While the Boston Celtics, Miami Heat, Los Angeles Lakers and Denver Nuggets continue their chase for a championship, the other 26 teams shift their focus to next season, which begins with NBA Draft 2023 presented by State Farm on June 22.
Seventy-eight prospects are currently participating in the Microsoft Surface NBA Draft Combine 2023 in Chicago with the goal of hearing their names called on Draft night, and among the 78 Combine attendees are a boatload of intriguing international prospects.
Interest in foreign talent is arguably as high as it’s ever been thanks to the global stars who have taken the league by storm. The 2022-23 season awards results perfectly illustrate the NBA’s growing international footprint.
Joel Embiid, Nikola Jokic and Giannis Antetokounmpo were the three finalists for the Kia MVP award in 2022-23, and the Kia All-NBA First Team is comprised of four foreign-born players (Embiid, Antetokounmpo, Luka Doncic and Shai Gilgeous-Alexander).
These players have helped change the sometimes-skeptical manner in which international prospects are evaluated — particularly, the players who choose not to move to the United States for more domestic exposure. Foreign prospects are often labeled as “projects” due to a lack of familiarity with their games and question marks regarding how they would transition to the NBA.
Jokic experienced this firsthand when he entered the league back in 2015. Despite seeing success in professional leagues overseas, Jokic was not touted as a top prospect. He even slipped to the second round of the 2014 Draft before the Denver Nuggets finally scooped him up as a stash-away pick. But Jokic would quickly prove that it was a worthy investment by flashing the skills he honed overseas — skills that would eventually help him capture a pair of MVP trophies.
Jokic and others have helped level the playing field in regard to how international players are projected. Now, it’s up to this year’s prospects to capitalize.
And with that, here is a breakdown of some of the notable international prospects to keep an eye on during the Combine.
Sidy Cissoko (France, played for G League Ignite)
The first European-born prospect to join G League Ignite, Cissoko showed flashes of his all-around ability during the 2022-23 season. In 28 games on a talented Ignite squad, Cissoko ranked in the top five in points, assists, steals and led the team in blocks per game.
Mojave King (New Zealand, played for G League Ignite)
King proved to be an active cutter and reliable finisher during his one season with Ignite. The 20-year-old’s smooth shooting mechanics suggest that he could one day be a consistent marksman, and his near 6-foot-8 wingspan should help him when guarding on the perimeter. Prior to joining Ignite for the 2022-23 season, King spent time in the NBL and played alongside future NBA players Josh Giddey, Bennedict Mathurin and Dyson Daniels as a teenager in the NBA Global Academy.
Azuolas Tubelis (Lithuania, played for University of Arizona)
Tubelis has a unique skillset that’s suited for an NBA roster. At 6-foot-11, the 21-year-old is able to space the floor and keep opponents honest with his perimeter jumper. Tubelis also possesses great touch around the basket, using his size to control the paint, averaging 20 points and nine rebounds for Arizona in 2022-23. Currently projected as a second-round pick, the former NBA Basketball Without Borders Camp standout hopes to improve his stock this week in Chicago.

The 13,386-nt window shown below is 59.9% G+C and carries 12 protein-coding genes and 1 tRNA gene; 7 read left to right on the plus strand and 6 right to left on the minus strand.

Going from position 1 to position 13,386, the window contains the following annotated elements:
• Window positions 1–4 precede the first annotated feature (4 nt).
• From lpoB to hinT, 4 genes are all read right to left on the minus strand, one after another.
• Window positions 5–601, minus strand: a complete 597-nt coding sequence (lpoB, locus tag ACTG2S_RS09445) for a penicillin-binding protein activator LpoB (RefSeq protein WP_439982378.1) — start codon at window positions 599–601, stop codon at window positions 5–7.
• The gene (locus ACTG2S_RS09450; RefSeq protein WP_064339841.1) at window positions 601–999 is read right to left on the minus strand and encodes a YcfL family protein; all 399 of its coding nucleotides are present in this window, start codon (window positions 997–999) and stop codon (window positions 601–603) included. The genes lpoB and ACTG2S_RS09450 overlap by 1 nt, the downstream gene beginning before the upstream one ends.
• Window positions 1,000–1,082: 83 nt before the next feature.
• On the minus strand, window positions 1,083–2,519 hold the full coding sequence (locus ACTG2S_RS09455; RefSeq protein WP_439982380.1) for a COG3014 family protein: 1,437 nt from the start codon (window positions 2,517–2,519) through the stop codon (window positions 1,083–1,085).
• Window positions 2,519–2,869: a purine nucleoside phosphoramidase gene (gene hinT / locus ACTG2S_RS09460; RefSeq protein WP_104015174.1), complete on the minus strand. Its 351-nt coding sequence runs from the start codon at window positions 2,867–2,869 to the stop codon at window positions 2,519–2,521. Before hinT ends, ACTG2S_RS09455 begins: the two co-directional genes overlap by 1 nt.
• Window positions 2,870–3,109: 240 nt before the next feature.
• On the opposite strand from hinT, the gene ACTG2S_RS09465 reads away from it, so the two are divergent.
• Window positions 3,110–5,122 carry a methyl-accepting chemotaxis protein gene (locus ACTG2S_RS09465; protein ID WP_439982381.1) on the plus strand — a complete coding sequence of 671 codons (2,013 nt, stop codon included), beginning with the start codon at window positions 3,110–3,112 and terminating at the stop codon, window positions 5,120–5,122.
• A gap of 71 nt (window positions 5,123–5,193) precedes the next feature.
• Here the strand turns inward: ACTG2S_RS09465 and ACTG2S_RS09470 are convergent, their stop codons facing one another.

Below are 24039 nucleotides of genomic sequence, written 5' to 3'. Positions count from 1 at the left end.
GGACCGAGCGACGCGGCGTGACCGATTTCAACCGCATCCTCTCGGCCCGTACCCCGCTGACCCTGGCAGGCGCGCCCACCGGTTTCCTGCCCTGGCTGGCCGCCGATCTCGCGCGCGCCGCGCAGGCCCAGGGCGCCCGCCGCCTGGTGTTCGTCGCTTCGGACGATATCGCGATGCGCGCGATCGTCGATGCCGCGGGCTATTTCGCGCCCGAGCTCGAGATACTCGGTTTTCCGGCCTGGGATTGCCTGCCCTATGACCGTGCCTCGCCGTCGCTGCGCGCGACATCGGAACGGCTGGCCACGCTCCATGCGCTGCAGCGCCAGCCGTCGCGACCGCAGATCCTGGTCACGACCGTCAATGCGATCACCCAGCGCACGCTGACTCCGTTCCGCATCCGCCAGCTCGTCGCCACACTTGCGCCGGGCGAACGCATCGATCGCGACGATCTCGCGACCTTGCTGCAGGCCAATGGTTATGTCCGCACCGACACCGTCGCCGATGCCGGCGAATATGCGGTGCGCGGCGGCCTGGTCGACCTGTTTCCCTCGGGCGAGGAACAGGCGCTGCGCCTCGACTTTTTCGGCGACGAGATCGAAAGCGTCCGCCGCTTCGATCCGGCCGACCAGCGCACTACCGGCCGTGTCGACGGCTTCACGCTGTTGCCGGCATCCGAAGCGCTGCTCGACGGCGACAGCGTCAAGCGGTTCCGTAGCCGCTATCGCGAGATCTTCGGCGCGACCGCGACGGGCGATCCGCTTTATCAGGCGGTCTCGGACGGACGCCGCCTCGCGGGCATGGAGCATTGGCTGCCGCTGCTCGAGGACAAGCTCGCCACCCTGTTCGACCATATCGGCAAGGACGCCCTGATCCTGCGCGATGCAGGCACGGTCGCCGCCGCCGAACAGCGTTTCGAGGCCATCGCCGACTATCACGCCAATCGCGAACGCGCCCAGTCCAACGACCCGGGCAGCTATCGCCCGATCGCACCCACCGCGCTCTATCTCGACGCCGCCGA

James Nnaji (Nigeria, played in EuroLeague)
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Nnaji is one of the more physically impressive prospects despite being one of the youngest players at the Combine. The 18-year-old’s 6-foot-11, 226-pound frame and 7-foot-5 wingspan helped him hold his own in the EuroLeague, where he played for Barcelona. Nnaji’s still raw on the offensive end but his strong stature and high motor could help him become a solid rebounder and interior defender immediately at the NBA level.
Rayan Rupert (France, played for New Zealand Breakers)
Like Klintman, Rupert possesses tools that make him the ideal wing prospect. A broken wrist caused him to miss a good chunk of the New Zealand Breakers’ 2022-23 season but during his time on the court, the 18-year-old displayed his defensive versatility and shot-making ability. Combine those with his 7-foot-3 length, and Rupert is projected as high as a mid-first round pick in some mock drafts. The France native would become the second-ever European NBL Next Stars program alum to be drafted, following his fellow countryman Ousmane Dieng’s selection by the Oklahoma City Thunder in the 2022 Draft.
Adama Sanogo (Mali, played for University of Connecticut)
Sanogo carved a nice three-year stint at UConn, culminating in a national championship back in April. The two-time Big East Player of the Year was arguably UConn’s best player during its 2023 NCAA Tournament run. He averaged 19.7 points and 9.8 rebounds in six games and was named the Final Four Most Outstanding Player. Sanogo proved to be a solid finisher around the rim during his collegiate career and even showcased some outside shooting ability — he shot 36.5% from deep during the 2022-23 season.
Tristan Vukčević (Serbia, played in EuroLeague)
Vukčević saw limited action with Partizan Belgrade in 2022-23 but when he did get on the court, the 20-year-old flashed skills that could make him a solid pickup in the back half of the Draft. Vukčević’s respectable shooting touch combined with his ability to put the ball on the floor make him an enticing stretch four prospect for NBA teams. His three-year tenure playing against professionals in the EuroLeague should also help ease his transition to the next level.